30 September 2014

Oscar: An Accident Waiting to Happen (Patricia Taylor & Melinda Ferguson)

So, here it is: the book review I got into trouble for - Oscar: An Accident Waiting to Happen. Tho, admittedly, not half as much trouble as I expected.

Barring being called a 'woman-hater'. (Which is, I think, a weird thing to call a woman. Do you think someone thought 'Tiffany' was a boy's name?)

If you've followed the Oscar Pistorius trial, you should read this book review. Why? Because there are loads of #Oscar books coming our way (actually, there are some dreadful Oscar e-books already out there) and this is not one you should spend your hard-earned money on.

Wait for Behind The Door, by Barry Bateman and Mandy Weiner, who are real writers. Nuff said?


20 September 2014

Get That Feeling (Ian Fuhr)

So, I’m a Sorbet regular. What they call a ‘guest’. Nails and hair. Weekly.

But I wouldn’t have read this book, no matter how much I like the brand, unless I recognised the guy on the cover (I went to school with one of his children).

And I certainly wouldn’t have expected to enjoy the book. After all, how many ‘serial entrepreneurs’ do you know who can tell a good story; pepper it with business tips (and life tips and Aha! moments); give behind-the-scenes insights into a top franchise brand and offer a glimpse of the country’s political history…

…all without penning a self-aggrandizing, back-patting tribute to themselves?

Very few, right? Well, Ian Fuhr can. So, as you may have gathered, his book - Get That Feeling: The Story of a Serial Entrepreneur - was not what I expected.

As a small business owner, it was instructive. As a student of history, it was fascinating. As a Jew living in South Africa, it was heart-warming. As a writer, it was pleasant and easy to consume. And as a Sorbet guest, it was quite delicious.

I don’t want to give away too much, but here’s a summary, a share and a tidbit:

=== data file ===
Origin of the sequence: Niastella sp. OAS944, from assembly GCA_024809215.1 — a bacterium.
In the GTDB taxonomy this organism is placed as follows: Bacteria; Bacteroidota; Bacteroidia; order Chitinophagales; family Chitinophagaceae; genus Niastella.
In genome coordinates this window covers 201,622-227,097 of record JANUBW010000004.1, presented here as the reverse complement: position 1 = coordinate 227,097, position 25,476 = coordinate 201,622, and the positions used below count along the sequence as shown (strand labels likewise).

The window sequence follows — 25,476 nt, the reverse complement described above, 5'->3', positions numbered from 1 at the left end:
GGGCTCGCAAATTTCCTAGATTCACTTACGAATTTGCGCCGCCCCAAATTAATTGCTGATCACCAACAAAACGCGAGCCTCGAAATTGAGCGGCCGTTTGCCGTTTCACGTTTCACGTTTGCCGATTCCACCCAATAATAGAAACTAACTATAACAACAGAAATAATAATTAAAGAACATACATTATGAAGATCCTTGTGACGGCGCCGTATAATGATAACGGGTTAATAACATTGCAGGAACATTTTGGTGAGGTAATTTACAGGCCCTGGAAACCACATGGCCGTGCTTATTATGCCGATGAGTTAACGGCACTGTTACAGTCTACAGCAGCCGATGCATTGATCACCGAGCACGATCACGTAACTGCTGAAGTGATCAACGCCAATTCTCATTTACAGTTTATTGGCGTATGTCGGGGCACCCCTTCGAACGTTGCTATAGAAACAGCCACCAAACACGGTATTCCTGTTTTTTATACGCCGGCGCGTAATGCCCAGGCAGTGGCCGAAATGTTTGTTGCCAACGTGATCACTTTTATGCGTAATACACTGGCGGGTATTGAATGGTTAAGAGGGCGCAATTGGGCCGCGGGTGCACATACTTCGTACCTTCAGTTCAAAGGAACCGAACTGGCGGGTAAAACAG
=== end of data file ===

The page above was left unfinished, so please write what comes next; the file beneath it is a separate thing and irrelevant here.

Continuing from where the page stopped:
The summary

Ian Fuhr has covered a lot of professional ground since ‘76, from retail, records and race relations to beauty treatments, haircare and Joburg’s popular Lion Park. And along the way, he’s broken new ground, succeeded, failed and succeeded again.

The share

Fuhr is fanatical about service, sharing valuable lessons for entrepreneurs and self-starters, like ‘brand first, profit second’, corporate culture is not always transferable, there is nothing you shouldn’t do to ‘win back’ an unhappy customer, and ‘either live by your stated value system or remove the posters’. Love that last one.

The tidbit

Fuhr is surprisingly upfront for a businessperson writing an autobiography, admitting that, in 1976, ‘I was a white guy in a lower-end retail business [K-Mart] and I realised I needed to understand a lot more about the reality of black people to survive.’

Once, when training an employee, Ralph, to be a K-Mart manager, Fuhr discovered that Ralph was one of the leaders behind a boycott of K-Mart. Ralph’s life was “so bad outside his job” that he said he had to act for change. ‘It was then that I reformed my management strategy and became more political in my thinking,’ says Fuhr, who was one of the first business owners to appoint black directors and shareholders.

Bottom line? If you like local non-fiction, you’re interested in what makes successful businesses (and their people) tick, and you need something good to read, dip into the Sorbet story. It is, as you’d anticipate, fresh, sweet, uncomplicated and guilt-free.

Two little reviews (about women, by women)

What She Saw – Novel by Lucinda Rosenfeld

What a great idea! To write your debut novel with its protagonist looking back on a list of past boyfriends. Each chapter finishes the sentence, What She Saw... in 'The Stink Bomb King of Fifth Grade’, ‘Spitty Clark’, 'The Anarchist Feminist’. And so it goes, as Phoebe Fine struggles to unpack who she is and what she wants. 

The author brilliantly presents Phoebe's hilarious and sometimes frankly dreadful romantic, emotional and sexual encounters. I liked this book so much I read it twice.

The Witness Wore Red (The 19th Wife Who Brought Polygamous Cult Leaders to Justice) – Memoir by Rebecca Musser